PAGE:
Is True Religion Possible with Religious Ignorance?

Are Americans the most religiously ignorant
people in the Western world?


Susan Jacoby’s review of Religious Literacy by Stephen Prothero makes a point that’s not surprising but is certainly depressing. Only a third of people surveyed could identify who delivered the Sermon on the Mount. Less than half know Genesis is the first book of the Bible.

Ignorance of religion abounds. I recently heard a quote from Shakespeare attributed to Jesus, and Prothero reports that 10% of the people believe Noah’s wife was Joan of Arc!

The increase in religious ignorance is most likely a product of the culture. We’re watching screens more and reading less. Screens convey more information than we can absorb and we’ve become adept at filtering out those messages we’re not interested in and sometimes we miss those we want to consider.

We are left with impressions, but not depth. Our “knowledge” is a mile wide and an inch deep. Television newscasts call a minute and a half story “in-depth” coverage.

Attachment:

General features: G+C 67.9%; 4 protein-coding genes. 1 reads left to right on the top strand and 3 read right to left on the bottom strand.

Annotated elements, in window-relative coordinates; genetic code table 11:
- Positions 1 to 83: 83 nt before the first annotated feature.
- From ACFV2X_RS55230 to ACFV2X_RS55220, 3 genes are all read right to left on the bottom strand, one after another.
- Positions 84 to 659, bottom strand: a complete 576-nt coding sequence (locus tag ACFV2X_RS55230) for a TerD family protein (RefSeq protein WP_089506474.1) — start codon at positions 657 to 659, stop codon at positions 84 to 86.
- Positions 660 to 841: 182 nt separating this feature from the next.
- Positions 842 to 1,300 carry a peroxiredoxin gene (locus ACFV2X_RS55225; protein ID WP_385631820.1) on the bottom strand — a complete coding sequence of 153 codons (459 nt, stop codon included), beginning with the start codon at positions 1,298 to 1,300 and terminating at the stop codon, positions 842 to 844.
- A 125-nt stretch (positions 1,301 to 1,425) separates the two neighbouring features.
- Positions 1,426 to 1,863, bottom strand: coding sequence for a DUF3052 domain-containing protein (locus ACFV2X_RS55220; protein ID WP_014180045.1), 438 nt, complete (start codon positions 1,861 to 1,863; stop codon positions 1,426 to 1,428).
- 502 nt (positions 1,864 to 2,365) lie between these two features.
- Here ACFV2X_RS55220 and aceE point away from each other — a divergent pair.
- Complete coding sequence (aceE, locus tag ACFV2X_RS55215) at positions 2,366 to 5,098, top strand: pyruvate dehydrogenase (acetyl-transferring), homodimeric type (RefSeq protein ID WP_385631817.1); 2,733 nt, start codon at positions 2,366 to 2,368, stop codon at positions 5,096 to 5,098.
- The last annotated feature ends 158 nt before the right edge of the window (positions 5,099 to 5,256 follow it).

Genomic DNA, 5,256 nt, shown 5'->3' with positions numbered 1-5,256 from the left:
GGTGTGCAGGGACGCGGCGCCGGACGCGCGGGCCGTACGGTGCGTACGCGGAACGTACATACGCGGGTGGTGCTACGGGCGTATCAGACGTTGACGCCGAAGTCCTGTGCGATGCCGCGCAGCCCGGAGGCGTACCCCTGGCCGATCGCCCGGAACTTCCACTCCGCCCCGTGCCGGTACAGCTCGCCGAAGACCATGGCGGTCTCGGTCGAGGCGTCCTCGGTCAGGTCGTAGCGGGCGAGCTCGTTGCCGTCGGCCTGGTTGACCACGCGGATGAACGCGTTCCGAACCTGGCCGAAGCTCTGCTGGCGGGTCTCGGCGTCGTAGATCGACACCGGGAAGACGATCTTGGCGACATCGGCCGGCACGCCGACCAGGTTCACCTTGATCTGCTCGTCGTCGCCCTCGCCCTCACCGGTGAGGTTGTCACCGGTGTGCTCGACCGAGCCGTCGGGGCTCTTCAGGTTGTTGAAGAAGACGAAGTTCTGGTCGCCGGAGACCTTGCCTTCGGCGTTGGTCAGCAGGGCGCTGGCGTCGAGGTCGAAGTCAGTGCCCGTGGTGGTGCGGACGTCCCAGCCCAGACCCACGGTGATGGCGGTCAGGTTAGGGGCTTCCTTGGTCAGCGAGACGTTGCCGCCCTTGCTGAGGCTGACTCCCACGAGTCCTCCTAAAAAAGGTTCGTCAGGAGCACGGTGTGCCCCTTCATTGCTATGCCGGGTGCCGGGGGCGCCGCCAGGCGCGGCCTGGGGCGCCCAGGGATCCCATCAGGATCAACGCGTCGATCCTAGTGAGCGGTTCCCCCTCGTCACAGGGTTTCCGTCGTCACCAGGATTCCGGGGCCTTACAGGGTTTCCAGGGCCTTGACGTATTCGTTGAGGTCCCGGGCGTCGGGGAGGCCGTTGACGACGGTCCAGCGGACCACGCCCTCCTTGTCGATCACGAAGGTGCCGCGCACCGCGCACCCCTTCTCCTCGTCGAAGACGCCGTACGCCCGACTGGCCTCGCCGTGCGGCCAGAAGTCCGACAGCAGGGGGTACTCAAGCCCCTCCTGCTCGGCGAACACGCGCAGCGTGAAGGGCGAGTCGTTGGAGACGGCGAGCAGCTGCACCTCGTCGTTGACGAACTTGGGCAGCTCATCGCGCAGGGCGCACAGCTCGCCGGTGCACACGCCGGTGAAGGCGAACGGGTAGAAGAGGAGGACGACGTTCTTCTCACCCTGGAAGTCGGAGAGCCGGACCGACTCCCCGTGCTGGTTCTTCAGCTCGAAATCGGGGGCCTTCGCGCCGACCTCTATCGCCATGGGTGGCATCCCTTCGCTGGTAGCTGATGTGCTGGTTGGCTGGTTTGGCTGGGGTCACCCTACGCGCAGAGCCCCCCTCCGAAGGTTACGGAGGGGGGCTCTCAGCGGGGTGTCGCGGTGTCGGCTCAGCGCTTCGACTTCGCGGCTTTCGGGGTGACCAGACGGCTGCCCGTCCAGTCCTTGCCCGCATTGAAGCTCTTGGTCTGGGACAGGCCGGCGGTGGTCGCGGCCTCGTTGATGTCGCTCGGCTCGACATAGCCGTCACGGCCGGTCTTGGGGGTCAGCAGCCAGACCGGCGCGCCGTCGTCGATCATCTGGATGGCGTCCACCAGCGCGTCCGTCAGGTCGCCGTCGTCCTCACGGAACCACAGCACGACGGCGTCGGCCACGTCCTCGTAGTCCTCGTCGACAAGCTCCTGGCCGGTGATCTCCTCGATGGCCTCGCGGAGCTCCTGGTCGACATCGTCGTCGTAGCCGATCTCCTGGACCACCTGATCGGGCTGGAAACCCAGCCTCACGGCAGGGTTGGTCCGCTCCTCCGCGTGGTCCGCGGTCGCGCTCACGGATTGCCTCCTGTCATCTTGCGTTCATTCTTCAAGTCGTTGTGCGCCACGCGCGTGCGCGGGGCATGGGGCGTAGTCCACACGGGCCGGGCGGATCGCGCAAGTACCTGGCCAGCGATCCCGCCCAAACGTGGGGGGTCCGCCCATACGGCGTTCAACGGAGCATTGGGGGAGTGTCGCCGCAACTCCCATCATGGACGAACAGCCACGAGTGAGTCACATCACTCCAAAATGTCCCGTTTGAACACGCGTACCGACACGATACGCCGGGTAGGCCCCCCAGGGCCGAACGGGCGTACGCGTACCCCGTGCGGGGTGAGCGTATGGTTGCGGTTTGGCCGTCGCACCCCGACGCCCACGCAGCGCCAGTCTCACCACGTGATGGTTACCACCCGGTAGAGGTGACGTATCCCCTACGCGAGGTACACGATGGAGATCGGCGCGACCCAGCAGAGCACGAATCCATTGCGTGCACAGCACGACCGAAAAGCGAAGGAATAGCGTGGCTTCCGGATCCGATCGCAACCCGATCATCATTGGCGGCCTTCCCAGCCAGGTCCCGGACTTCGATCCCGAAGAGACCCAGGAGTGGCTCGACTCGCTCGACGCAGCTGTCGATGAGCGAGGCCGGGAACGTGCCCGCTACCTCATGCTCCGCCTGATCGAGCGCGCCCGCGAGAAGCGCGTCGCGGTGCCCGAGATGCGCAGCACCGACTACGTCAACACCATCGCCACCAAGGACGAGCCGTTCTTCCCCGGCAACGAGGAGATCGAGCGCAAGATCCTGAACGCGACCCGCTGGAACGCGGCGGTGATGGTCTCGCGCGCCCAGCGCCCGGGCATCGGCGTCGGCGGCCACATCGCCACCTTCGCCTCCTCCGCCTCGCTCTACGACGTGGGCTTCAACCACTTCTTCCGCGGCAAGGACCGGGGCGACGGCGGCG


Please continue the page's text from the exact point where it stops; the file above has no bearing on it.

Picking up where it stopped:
Several years ago we learned students couldn’t read a map, nor find the states in the union. Then we discovered they couldn’t identify key historical facts, such as when the Civil War occurred or who fought the Revolutionary War. Some don’t know what the Bill of Rights is.

Because religion is such a powerful platform for action–positive and negative–religious ignorance is not benign. It’s dangerous.

Moreover, if religion is to provide us meaning and purpose, it can do so most effectively when we are informed and able to express belief as both experience and substance. Religion informs values that are the basis for living. Faithfulness demands we study religious precepts in order to understand the values that guide our actions.

Jacoby reports that Prothero believes religious ignorance can be reversed and he offers suggestions to accomplish this. The need for religious literacy should be abundantly clear. And the time to start recovering it is now.

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